Advertisement

Language after Damage to the Immature Brain

  • Maureen Dennis
Chapter
Part of the Readings from the Encyclopedia of Neuroscience book series (REN)

Abstract

Many children fail to develop normal language for reasons not obviously due to anomalies of the brain. We are concerned here with the development of language in another group, children known to have sustained perturbations of brain structure and function—in utero, during infancy, or at some point in childhood.

Preview

Unable to display preview. Download preview PDF.

Unable to display preview. Download preview PDF.

Further reading

  1. Dennis M (1980): Strokes in childhood. I: Communicative intent, expression, and comprehension after left hemisphere arteriopathy in a right-handed nine-year-old. In: Language Development and Aphasia in Children, Rieber R, ed. New York: Academic PressGoogle Scholar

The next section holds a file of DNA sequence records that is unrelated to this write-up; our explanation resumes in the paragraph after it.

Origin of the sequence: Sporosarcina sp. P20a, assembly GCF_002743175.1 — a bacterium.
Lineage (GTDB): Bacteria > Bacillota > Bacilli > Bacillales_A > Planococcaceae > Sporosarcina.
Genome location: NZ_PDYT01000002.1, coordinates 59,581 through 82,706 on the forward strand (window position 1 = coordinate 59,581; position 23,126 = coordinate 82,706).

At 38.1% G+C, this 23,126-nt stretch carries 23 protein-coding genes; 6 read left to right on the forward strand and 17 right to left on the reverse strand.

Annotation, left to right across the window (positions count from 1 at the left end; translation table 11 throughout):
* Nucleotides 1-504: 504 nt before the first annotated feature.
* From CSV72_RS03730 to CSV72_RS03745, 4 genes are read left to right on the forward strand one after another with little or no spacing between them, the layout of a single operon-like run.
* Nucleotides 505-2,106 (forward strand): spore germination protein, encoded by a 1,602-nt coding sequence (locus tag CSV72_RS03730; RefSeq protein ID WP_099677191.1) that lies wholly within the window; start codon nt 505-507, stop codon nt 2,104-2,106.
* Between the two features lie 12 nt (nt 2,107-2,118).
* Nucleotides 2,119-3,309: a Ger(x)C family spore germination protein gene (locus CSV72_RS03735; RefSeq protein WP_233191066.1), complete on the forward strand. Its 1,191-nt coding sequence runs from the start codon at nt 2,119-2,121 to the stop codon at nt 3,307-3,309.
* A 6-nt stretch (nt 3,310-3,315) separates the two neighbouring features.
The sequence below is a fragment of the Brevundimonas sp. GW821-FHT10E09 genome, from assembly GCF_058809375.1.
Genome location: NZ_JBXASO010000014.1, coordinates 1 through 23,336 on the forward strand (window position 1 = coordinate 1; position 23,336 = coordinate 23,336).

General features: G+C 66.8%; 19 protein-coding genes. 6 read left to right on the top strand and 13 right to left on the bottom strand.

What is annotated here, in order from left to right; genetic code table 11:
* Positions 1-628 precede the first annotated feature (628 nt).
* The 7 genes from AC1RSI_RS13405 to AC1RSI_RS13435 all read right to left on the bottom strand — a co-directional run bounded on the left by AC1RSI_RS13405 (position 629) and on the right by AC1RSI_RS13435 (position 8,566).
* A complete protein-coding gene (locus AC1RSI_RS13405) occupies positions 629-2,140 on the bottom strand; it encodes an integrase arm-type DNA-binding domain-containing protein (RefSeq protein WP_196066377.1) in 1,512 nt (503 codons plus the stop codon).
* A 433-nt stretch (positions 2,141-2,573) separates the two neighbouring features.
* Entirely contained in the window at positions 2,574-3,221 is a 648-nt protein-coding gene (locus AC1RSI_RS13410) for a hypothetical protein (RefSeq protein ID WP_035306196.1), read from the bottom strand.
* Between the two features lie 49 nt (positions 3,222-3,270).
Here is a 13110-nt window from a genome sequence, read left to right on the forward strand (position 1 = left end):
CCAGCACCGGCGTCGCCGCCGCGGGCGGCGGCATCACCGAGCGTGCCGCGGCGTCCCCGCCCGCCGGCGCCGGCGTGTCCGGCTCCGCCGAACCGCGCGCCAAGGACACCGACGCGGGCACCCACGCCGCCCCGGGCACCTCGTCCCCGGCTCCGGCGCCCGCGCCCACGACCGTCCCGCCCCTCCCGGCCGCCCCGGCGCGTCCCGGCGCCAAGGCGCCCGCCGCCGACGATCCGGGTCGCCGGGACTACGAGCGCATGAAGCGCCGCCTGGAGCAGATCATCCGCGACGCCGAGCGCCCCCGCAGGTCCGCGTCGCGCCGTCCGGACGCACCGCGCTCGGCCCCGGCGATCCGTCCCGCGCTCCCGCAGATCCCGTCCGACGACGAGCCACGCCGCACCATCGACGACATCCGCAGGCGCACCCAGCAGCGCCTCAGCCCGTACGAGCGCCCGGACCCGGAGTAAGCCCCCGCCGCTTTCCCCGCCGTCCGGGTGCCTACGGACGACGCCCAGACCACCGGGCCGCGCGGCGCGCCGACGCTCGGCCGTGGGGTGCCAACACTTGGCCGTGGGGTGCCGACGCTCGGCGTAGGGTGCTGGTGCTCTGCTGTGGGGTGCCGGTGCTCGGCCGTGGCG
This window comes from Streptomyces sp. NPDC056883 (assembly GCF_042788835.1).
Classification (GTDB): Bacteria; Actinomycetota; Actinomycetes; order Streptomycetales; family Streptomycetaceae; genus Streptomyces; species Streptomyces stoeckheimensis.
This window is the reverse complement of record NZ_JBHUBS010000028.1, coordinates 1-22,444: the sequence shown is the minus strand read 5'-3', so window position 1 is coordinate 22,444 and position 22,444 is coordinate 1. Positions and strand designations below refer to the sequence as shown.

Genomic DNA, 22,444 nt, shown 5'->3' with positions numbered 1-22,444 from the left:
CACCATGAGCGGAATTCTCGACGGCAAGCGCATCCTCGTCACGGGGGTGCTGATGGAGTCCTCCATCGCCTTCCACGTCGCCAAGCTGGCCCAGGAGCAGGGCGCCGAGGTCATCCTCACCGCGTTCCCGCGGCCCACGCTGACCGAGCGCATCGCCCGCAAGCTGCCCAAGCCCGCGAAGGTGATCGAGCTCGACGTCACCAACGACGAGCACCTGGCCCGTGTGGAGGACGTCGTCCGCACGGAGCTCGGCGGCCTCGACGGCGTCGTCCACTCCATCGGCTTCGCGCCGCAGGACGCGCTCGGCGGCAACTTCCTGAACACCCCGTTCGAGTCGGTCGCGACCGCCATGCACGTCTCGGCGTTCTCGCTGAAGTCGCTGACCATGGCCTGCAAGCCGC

2. Dennis M (1983): Syntax in brain-injured children. In: Psychobiology of Language, Sluddert-Kennedy M, ed. Cambridge: MIT PressGoogle Scholar
  3. Kirk U, ed (1983): Neuropsychology of Language, Reading, and Spelling. New York: Academic PressGoogle Scholar
  4. Satz P, Bullard-Bates C (1981): Acquired aphasia in children. In: Acquired Aphasia, Sarno MT, ed. New York: Academic PressGoogle Scholar

Copyright information

© Springer Science+Business Media New York 1989

Authors and Affiliations

  • Maureen Dennis

There are no affiliations available

Personalised recommendations